2009: 1,777   158   92    950,750 HP 31 hrs
2008: 1,580   129   71    670,600 HP 25 hrs
2007  1,470   129   69    615,582 HP 32 hrs
2006  1,476   163   78    775,297    35 hrs
2005  1,014   126   61    411,587
2004  1,421   146   79    697,500
2003    865   115   73    351,936
2002    675   147   63    313,740

Stress and the ham radio operator

Stress and the ham radio operator

We get a little introspective this time, looking at what’s stressful about contest operating, and how de-stressing it really is. And we’ll talk about contests, too. That’s the direction we’re heading in Episode 22 of Zone Zero.

Welcome to Zone Zero – if you’re new to the podcast, it’s pretty much a radio contester’s diary. I’m Bud, VA7ST, and for years I’ve been keeping notes about my contest experiences and that morphed into this irregular set of audio diary entries. I know lots of fellow contesters are just like me, and I also know how useful it can be for new contesters to hear what others have experienced.

I thought this time out we’d consider some of the virtues of contesting that have little to do with competing, and everything to do with wellbeing and what our fun pastime – this avocation on the air — does for us.

If you work in a high-stress environment — or are a particularly high-strung retiree for that matter —  ham radio may be the best stress-reduction therapy there is, short of walking your dog or going fishing.

Unless you have an unwalkable border collie like ours or my luck with the fish. Then contesting is definitely time better spent.

When I have a moment of spare time, I find it quite relaxing to just sit and listen to people chat — whether that’s using Morse code or phone or even digital modes like teletype or PSK.

There’s something mesmerizing about a CW QSO under way. Like the beer ads once said, Those who like it, like it a lot.

And then I go and screw it all up by being a contester. Talk about self-inflicted stress. I will admit there are times when being in a contest makes me nervous or downright angry. When Europeans are piled up on top of me and I can’t work them fast enough for their comfort, I get anxious — imagine that happening on two bands at the same time with an SO2R setup!

And then there are those times when some lid parks on top of me and thinks he’s going to outbid me for the frequency.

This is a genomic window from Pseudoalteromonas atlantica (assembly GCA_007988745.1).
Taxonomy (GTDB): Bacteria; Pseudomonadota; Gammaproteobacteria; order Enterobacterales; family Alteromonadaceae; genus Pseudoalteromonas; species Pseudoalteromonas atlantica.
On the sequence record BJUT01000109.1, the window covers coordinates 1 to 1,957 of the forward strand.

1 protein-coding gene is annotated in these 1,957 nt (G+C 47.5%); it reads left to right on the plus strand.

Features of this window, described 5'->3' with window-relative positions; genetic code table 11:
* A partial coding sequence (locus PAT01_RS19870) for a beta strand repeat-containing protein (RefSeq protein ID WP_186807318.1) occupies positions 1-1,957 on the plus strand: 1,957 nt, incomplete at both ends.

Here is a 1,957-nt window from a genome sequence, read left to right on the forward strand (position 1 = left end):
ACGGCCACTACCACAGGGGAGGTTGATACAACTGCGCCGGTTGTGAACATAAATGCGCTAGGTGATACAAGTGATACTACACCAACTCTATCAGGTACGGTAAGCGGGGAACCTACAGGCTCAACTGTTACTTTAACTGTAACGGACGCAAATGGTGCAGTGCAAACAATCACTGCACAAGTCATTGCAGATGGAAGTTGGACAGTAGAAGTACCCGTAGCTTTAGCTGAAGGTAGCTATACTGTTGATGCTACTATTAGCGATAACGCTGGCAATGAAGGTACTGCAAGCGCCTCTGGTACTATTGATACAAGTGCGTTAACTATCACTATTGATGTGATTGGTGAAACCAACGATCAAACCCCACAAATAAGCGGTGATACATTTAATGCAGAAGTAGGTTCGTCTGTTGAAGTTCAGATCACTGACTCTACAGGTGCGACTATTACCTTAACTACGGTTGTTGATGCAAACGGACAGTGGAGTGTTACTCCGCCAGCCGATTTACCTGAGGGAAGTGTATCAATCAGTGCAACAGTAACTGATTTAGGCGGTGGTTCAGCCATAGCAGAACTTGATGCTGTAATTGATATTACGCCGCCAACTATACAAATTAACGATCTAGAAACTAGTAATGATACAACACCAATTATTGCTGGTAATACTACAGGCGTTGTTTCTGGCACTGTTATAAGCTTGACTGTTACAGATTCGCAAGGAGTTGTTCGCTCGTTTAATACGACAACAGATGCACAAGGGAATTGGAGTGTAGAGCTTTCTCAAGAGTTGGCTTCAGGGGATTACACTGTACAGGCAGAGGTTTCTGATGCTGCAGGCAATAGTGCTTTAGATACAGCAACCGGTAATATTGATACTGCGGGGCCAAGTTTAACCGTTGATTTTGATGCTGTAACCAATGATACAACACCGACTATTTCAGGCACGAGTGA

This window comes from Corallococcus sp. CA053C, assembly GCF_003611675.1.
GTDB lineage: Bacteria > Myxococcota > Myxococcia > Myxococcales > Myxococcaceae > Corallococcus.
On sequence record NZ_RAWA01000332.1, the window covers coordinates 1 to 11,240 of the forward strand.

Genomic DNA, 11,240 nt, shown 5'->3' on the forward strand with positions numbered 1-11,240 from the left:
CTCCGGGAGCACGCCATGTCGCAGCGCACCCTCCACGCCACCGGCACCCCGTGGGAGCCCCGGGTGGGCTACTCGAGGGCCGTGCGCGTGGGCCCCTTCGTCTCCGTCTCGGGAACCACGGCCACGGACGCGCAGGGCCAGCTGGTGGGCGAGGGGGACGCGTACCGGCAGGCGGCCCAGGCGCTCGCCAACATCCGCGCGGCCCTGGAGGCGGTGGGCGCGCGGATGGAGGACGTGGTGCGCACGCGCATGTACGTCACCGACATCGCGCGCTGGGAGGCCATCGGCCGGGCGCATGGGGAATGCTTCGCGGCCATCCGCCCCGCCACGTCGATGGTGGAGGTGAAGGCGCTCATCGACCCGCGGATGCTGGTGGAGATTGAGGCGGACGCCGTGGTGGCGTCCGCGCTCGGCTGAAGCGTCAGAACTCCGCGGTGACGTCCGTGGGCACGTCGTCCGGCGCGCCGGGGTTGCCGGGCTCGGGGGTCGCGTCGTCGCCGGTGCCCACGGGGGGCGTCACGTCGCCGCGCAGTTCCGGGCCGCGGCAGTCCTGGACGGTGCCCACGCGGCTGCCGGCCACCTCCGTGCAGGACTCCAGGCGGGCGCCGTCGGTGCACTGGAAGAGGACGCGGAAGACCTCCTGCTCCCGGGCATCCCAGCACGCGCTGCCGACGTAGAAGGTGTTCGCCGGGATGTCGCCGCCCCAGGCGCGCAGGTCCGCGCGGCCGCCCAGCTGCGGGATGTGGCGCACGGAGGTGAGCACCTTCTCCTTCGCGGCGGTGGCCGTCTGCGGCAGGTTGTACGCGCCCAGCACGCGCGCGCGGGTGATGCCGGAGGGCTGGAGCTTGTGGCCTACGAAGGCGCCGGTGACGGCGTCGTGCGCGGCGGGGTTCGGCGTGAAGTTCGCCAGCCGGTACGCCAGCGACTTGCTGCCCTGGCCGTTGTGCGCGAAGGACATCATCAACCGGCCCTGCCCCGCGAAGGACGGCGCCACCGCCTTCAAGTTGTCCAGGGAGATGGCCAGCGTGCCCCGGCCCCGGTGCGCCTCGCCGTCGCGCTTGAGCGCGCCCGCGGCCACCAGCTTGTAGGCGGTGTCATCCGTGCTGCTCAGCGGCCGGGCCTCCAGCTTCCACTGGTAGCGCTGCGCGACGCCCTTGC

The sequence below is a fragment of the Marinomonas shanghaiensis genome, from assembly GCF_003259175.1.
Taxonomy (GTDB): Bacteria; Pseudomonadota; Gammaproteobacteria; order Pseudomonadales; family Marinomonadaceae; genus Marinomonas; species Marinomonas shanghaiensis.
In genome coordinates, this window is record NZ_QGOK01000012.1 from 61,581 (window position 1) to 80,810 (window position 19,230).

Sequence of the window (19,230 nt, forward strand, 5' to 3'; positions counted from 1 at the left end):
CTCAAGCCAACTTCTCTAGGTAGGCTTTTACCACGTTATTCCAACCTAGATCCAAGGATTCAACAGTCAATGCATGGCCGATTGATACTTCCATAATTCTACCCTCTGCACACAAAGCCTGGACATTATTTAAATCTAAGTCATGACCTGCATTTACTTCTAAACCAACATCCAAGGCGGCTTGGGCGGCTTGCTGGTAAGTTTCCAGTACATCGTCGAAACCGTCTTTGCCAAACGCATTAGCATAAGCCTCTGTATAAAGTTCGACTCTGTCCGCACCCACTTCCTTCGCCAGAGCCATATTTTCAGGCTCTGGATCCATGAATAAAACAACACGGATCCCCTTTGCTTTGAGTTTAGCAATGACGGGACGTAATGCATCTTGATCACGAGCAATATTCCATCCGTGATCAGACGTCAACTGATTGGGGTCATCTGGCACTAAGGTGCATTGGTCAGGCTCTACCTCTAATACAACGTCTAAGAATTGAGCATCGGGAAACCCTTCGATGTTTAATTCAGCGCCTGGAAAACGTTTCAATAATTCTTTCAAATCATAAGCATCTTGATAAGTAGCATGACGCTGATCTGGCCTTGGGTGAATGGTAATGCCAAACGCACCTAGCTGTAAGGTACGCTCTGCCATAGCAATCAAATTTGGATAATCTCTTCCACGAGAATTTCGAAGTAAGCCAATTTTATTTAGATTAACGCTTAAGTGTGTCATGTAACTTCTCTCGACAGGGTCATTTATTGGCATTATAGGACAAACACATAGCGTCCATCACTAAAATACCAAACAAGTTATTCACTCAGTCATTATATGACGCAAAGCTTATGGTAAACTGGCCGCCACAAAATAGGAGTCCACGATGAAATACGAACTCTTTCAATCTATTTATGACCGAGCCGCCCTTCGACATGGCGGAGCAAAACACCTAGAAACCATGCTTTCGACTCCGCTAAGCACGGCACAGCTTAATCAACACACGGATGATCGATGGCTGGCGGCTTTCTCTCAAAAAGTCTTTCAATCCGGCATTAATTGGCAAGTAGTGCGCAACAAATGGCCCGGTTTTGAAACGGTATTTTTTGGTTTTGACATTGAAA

That’s stressful because it wastes my time, but I also know I’ll rarely lose a frequency fight with an interloper. I don’t obsess about holding a frequency as I know most of the time interference is not intentional and many times I’m the low-power guy the other guy probably can’t hear, but I do have a secret weapon in those instances. And that is the sustained pressure of all the stations trying to work me.

The VE7 or BC multiplier is pretty valuable in most contests. People want it more than the other guy’s multiplier, and they eventually drown out and chase away persistent irritants co-located on top of me. Stress relieved.

I find the weekend flies by if I’m in a contest – I get into flow and don’t think about work for hours at a time, and certainly not nearly as often as I do without a contest to focus on.

But perhaps the greatest anxiety reducer there can be is social interaction — being with other people and, in particular, others who share your interests or a common goal. During any one contest, you might spend five seconds in contact with a fellow operator making your exchanges. But over a lifetime of contesting, you begin to feel a strong sense of kinship with your competitors.

I could offer a long list of people with whom I have never had more than a brief hello on the air, but I consider friends and would miss if they were not out there sharing the experience with me each weekend.

They don’t know it, but I smile to myself every time I work fellows like John W9ILY. We’ve worked literally hundreds of times over the years, even when he was in PJ4. John was one of the first guys I made a contest QSO with when I got back into contests in 2002, and he’s there almost every time out in the 16 years since.

I don’t know John, but I consider him much more than an acquaintance. He’s a colleague in a common pursuit.

And that is a wonderful feeling. Now multiply it by hundreds, because John is far from alone on my list of people I don’t know but with whom I share a special sense of camaraderie. Don K0FX, and John K4BAI, Tim N6GP, Aldo YV5AAX, Phil GU0SUP and so many others light up my day when we work and get to say hello one more time.

If I had not been hooked by contesting as a teenager, I wouldn’t still be at it, and I wouldn’t have those frequent moments of warmth. And I wouldn’t have the other things I have come to value in my radio life — the people who have indeed become close friends, through visits and long emails and phone calls about our antennas and kids and graduations and illness and plans for next weekend, and yes, through short, almost meaningless contest QSOs.

I do not underestimate the power of such simple interactions. We call it “contact” for a reason. And it feels very good. Stress relieved.

So, with that said, I’m really looking forward all the contacts we’ll make in the next two big contests on the event calendar — CQ Worldwide SSB and CW. Just saying those names gives me an endorphin rush. But I suspect I’ll be almost comatose by the end of both contests.

Predictions from the rear-view mirror

Now let’s look ahead — and in contesting the best way to do that is look behind us.